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Digital Blackboards
Digital Whiteboards

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Digital Blackboards

There are several types of digital blackboards available on the market today. Smartboard (Smarttech 2004) and Polyvison (Polyvision 2004) offer the most expensive and best solutions for delivering distance education. The main reason for this is that they don’t use a transmitter in the pen to detect the position on the blackboard. Other producers use solutions where the pen contains a small radio transmitter, which transmit the signal when the pen is pressed against the blackboard. This is from a technical point of view a solution that works. However, it is hard to obtain efficient use in a distance-learning course, which is going to use the technology for many hours. A pen that carry a transmitter has one-week point, it transmits the signal even though the tip is pressed by accident in the teaching process, i.e. when it is not on the blackboard. The teacher will not get any information of this mistake, which he certainly do as most teachers find it most time efficient to hold several pens in their left hand, when writing with their right one. They don’t get any feedback about these errors unless their system offers feedback from a video canon. Once this has happened a couple of times, the teacher start focusing very hard on obtaining a careful writing process instead of keeping his focus on pedagogical and professional aspects.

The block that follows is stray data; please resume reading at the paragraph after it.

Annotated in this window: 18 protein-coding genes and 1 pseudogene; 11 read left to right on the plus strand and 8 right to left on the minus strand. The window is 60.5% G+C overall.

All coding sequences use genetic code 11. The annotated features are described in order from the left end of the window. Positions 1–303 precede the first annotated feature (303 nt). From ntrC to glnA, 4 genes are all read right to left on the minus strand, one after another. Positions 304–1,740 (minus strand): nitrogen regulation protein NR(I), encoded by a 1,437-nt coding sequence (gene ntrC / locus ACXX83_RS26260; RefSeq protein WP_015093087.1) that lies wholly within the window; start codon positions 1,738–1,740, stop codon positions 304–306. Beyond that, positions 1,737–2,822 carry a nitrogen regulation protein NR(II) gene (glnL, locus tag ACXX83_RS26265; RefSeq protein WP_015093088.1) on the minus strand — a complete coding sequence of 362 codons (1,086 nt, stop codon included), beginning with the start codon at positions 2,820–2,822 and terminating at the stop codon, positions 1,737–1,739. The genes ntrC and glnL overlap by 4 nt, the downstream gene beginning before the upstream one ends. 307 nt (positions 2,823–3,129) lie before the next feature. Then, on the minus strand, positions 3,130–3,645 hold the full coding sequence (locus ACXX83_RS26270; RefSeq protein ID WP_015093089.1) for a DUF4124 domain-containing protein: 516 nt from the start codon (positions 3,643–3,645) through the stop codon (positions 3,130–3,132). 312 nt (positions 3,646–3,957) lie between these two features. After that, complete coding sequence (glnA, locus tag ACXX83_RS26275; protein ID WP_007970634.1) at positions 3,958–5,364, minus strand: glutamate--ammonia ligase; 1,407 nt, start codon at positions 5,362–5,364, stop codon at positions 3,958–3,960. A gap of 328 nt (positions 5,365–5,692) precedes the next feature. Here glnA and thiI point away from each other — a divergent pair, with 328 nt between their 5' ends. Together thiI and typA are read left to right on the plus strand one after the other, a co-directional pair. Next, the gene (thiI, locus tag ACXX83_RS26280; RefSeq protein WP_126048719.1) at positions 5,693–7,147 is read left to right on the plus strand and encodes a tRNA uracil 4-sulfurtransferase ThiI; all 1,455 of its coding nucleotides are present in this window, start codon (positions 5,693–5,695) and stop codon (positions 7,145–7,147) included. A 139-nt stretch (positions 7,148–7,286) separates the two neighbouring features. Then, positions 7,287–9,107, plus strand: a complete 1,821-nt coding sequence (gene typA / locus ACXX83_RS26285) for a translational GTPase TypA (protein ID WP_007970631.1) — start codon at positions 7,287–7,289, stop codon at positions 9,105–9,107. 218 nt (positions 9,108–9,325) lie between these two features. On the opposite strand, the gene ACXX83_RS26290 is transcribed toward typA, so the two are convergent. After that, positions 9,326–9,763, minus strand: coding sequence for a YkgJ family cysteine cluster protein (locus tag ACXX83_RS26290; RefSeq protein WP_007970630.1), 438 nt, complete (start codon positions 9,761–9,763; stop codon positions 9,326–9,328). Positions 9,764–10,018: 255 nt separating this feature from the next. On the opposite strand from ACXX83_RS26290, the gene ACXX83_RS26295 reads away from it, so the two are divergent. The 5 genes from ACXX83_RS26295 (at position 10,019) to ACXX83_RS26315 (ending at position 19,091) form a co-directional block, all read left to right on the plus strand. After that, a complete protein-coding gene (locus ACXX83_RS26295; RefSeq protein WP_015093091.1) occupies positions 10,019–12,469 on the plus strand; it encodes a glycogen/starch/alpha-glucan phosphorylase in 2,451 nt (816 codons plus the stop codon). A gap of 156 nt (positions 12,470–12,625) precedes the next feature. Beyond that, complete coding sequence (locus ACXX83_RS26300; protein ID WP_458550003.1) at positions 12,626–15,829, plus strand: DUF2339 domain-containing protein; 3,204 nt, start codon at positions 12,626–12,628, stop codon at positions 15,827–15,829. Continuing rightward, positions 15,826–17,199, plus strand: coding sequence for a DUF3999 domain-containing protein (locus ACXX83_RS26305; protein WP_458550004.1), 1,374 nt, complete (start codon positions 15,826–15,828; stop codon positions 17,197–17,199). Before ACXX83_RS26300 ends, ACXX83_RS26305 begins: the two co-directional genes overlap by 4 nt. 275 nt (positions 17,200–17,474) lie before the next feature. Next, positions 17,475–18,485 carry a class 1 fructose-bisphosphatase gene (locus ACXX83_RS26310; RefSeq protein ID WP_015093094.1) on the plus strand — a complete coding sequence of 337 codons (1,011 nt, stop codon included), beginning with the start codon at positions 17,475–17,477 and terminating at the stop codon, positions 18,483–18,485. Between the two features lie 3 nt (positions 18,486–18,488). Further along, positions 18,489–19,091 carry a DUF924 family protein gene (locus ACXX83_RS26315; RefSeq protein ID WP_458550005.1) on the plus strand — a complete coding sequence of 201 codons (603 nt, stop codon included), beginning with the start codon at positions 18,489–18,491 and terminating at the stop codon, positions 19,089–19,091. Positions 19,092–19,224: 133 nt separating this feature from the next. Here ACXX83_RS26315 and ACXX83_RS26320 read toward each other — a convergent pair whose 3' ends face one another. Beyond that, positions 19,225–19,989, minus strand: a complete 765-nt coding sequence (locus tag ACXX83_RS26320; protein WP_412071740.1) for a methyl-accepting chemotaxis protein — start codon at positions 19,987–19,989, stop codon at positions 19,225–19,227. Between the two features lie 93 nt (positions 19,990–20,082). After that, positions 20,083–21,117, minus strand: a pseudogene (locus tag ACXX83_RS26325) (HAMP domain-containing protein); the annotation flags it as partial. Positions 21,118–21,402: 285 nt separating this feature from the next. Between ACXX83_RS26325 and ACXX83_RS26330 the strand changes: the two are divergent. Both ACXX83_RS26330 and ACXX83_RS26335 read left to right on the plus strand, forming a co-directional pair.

Unfortunately, the software of the digital blackboards are currently not at all interoperable, whereby it is not possible to reuse material from one course into another course which don’t have access to the same type of digital blackboard. This is a serious problem, which haven’t been understood by the producing companies.

It is quite easy to communicate a presentation made on a digital blackboard by using application sharing. Both Bridgit, which is produced by Smarttech, and WebEX offer solutions for interconnection of a large number of PC’s. This involves typically up to 150 PC’s for each server, and multiple servers could be interconnected in series offering an
even larger number of interconnected PC’s. The end-users might be invited to join the conference through an email. It is also possible to transfer writing access to the far end point. WebEX is the most expensive one and uses a solution containing one central server, which everyone uses. This removes administrative issues as they are maintained completely by WebEX. Bridgit is running on a server which is managed by the university it self. It is cheaper to acquire, but the first version did had certain limitations as considers reproduction of colours. Certain colours might be damaged or misrepresented through the Bridgit conferencing solution. Finally, both Bridgit and WebEX handle communication through firewalls quite easy.

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